Just got back from a virtual tour of Ft. Wolters - what a nostalic rush! I really have to compliment you guys at the FWCVHPA for that "work in progress". I guess I'm a little jealous that you have the ability to continue those memories so closely. For me Ft. Wolters was the place that the major events of my life occurred.
Arrived, Oct 66. Met a TWU beauty at the end of preflight WOC party. Married her at the Chapel (now, or was a So. Baptist Church by the hospital) 31 yrs ago this Feb. Returned there after RVN and my son was born at Beach Army Hospital in Jul 69. Between June of 1966 and June 1967 I flunked out of college (lousy decision when there's a war on), got draft notice, dodged the draft by enlisting for flight school, got married, and graduated from flight school. A year later returned for two years when my son was born. Left Wolters Jan 70 for civilian life.
Since my wife's folks are from Texas, I have had the opportunity to return many times and every time I do we take a drive by old Wolters. Haven't been there in a couple of years. Went to the 1988 reunion at Ft. Worth when we had the picnic at Wolters. Everyone broke into their old barracks (the brick ones). When I went into my old room, under the dust the floor was still waxed!
Every time I go to Wolters, especially when I visit Downey Heliport at the Mineral Wells Airport, I'm reminded of that great (IMHO) old movie, "12 O'Clock High" where Dean Jones visits his old airfield from WWII in England. I look out over the concrete pads and memories just flood over my mind. I can still see the TH-55's all over the pads. I recall coming in from a training flight and lining up in the "daisy chain" listening to the radio. I can still hear "IP Up!" as we passed over the striped telephone poles. My good friend Garry Sheppard was from the south, and his call sounded like "Aye pee yup!" We used to kid him about that. Wish I still could kid him. He had his controls shot away around Soc Trang in early '68 and went in and died. (Damn, this screen is getting blurry.) Yeah, every time I think of Wolters I think of the five guys in B-1, 4th WOC that didn't make it back. Larry Stark asked me right after I got married whether he should get married or not in case he was killed. I told him I thought it would be a good idea to have the pleasure of marriage to someone whom you really loved than not to have it because of some probability. I'm here, he ain't. Tail rotor failure. Bob Scott was killed on his first combat assault. Too much of him was above the side armor panel when the RPG went off. Bob was so damn clumsy in flight school. He could be getting off the bus behind you and step on your foot. Big tall, freckled face, clumsy Bob - dead because he was too tall.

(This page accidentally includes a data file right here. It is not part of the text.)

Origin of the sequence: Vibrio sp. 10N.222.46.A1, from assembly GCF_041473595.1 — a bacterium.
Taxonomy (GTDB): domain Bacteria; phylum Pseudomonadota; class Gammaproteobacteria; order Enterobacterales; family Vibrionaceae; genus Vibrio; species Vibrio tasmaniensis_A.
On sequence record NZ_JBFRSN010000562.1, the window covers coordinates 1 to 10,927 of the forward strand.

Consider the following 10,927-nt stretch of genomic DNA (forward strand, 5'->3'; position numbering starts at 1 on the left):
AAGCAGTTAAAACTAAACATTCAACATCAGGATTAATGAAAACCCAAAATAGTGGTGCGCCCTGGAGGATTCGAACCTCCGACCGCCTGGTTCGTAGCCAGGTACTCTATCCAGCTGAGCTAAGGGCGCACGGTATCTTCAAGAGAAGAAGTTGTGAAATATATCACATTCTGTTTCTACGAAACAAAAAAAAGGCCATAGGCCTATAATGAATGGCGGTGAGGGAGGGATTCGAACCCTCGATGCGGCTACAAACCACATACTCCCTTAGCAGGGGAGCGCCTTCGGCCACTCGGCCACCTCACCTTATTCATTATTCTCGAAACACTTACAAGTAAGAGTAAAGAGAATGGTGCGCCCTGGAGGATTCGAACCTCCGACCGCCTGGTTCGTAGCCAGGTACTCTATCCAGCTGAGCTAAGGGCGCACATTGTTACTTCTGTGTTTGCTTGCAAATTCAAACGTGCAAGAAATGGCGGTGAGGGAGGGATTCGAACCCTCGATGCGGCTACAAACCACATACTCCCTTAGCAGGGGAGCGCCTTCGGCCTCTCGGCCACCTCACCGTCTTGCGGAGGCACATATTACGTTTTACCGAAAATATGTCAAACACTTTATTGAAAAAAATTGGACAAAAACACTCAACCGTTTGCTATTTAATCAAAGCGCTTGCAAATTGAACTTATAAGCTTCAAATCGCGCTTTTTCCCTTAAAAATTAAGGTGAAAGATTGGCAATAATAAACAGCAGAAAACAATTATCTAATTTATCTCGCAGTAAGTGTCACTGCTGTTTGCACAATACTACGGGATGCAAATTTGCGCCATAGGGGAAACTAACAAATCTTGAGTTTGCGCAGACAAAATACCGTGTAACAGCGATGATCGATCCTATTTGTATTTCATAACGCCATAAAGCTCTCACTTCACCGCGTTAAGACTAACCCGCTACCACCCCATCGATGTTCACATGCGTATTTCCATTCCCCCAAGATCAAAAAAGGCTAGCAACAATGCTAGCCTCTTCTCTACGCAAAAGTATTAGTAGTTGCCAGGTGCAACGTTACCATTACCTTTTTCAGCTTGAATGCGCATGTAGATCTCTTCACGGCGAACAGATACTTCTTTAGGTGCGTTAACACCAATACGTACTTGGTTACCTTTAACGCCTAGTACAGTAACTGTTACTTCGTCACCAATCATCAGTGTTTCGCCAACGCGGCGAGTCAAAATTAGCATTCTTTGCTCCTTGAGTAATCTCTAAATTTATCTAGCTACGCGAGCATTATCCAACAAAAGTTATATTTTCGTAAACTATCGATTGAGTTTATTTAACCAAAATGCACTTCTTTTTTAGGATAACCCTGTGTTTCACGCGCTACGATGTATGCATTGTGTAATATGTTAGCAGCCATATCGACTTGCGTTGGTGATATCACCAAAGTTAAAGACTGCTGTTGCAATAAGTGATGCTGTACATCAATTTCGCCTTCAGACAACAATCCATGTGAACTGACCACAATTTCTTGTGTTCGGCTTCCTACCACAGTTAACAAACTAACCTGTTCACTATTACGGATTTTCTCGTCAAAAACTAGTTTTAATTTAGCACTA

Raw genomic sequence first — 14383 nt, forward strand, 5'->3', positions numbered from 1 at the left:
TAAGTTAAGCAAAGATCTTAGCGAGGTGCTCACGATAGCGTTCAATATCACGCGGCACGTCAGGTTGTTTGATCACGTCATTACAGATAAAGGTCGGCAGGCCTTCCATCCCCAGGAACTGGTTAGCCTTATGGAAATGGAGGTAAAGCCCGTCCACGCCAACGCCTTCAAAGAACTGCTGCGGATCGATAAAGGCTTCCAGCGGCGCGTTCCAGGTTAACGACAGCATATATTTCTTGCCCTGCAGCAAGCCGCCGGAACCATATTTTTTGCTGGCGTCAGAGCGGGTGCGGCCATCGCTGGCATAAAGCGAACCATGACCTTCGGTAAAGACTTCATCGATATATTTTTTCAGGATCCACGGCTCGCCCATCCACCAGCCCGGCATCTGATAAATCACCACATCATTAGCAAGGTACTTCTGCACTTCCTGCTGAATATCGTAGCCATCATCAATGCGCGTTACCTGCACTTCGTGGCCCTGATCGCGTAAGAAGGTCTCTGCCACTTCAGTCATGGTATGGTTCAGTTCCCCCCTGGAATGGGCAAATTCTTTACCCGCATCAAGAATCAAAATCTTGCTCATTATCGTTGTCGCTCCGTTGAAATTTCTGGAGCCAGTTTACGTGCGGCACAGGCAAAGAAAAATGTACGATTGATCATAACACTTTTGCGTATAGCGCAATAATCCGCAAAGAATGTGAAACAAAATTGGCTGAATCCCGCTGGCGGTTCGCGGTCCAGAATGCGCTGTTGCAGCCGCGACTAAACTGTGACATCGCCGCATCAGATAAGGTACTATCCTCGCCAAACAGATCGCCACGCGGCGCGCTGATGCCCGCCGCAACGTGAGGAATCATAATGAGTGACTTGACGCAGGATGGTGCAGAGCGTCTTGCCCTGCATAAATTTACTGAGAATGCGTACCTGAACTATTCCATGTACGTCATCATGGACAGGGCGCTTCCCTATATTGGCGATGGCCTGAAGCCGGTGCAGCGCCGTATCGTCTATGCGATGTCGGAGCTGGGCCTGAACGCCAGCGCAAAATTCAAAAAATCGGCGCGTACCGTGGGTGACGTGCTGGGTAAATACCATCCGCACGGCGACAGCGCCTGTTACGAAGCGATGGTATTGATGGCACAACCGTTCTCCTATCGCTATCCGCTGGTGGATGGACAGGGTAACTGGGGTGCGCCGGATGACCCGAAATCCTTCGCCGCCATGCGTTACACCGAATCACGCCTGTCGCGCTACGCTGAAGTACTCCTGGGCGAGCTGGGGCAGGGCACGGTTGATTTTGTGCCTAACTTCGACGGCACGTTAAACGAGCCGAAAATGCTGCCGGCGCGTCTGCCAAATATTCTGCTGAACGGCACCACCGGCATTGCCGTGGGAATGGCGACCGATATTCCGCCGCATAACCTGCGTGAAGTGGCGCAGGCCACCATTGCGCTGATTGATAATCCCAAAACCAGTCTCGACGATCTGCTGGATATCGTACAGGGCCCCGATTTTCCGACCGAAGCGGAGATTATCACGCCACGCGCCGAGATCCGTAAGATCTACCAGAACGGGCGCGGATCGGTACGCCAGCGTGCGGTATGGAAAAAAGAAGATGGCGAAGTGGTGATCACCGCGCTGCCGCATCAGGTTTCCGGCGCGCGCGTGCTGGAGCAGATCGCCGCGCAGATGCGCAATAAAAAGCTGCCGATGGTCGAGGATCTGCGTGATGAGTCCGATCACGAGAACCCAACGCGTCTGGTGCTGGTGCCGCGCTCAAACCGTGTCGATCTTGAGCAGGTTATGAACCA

Enough of this S--T. Sorry guys.
Love you allBob Skiba
After 36 years I'm back in Texas, curriously enough for a training course. Mine a lot shorter than the one my father went to Texas for in 1963. My dad graduated from WORWAC64 in Fort Rucker Alabama and went on to do his tour. We got him back only to lose him in '72 when his OH6 (Bigger Mattel Toy as he put it) crashed in Puerto Rico after an engine failure.
Anyway, I'm planning to visit the old base and see how it's fared out. I learned english here in the summer of '63 before the school started and my memories from the base are clear, I was happy here.
Attached you will find some of the surviving pictures in our collection from that era. Enjoy.Manuel Collazo
After viewing the website, I realized a good many of your folks did their growing up at this location. Plenty of memories shared. Apparently after the Feds closed the base, it was ignored. I viewed a portion of this base this weekend. We were busy eliminating some of the memories that many of you may have had.
We, the Flower Mound Fire Department spent the weekend burning down twenty of the old officers married housing. According to the locals during the hey day this was some of the most pristine of the grounds. It is a shame to tell you what it looks like now. It has fallen into the hands of the dopers and trash. Attached are some of the photos of our exercise this weekend. (April, 2002)E. Eric Metzger, Fire Chief
I had always heard of Fort Wolters. So while I was visiting a friend at Dyess AFB in Abilene I decided to drive to Mineral Wells and check it out. All I can say is that it touched my heart. Kinda sad how the Army can let something wonderful go to waste. Here I am, a soldier in the United States Army driving around this Fort and thinking of all the memories that were built and the men and women that served here. All I can say is that I am very proud. I am proud to be a soldier in the ARMY. I am proud of all the men and women that served at this great Fort Wolters. I know it was worth it.SGT Jason Watts
Thank you for fighting for me. I will do the same for you